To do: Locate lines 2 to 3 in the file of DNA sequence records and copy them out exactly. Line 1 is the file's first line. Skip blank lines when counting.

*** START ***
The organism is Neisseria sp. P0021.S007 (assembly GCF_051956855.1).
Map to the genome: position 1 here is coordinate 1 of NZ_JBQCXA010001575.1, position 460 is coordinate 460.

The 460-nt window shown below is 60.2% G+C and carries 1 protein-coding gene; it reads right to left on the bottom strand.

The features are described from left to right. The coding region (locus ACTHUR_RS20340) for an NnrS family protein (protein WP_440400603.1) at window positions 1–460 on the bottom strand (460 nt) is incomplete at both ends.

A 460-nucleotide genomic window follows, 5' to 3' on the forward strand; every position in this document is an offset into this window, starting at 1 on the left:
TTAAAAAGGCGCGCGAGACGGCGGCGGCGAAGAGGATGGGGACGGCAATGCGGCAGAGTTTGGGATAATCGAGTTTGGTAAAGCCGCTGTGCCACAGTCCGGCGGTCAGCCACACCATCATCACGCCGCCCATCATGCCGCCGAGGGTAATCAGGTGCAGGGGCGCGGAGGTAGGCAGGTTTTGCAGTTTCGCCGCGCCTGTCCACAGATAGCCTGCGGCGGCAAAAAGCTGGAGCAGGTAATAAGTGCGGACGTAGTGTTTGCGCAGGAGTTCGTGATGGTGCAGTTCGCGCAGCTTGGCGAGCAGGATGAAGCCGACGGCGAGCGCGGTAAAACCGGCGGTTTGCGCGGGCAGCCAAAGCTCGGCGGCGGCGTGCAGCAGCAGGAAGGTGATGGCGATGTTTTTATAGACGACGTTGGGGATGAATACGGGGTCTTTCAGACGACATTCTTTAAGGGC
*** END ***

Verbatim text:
Map to the genome: position 1 here is coordinate 1 of NZ_JBQCXA010001575.1, position 460 is coordinate 460.

The 460-nt window shown below is 60.2% G+C and carries 1 protein-coding gene; it reads right to left on the bottom strand.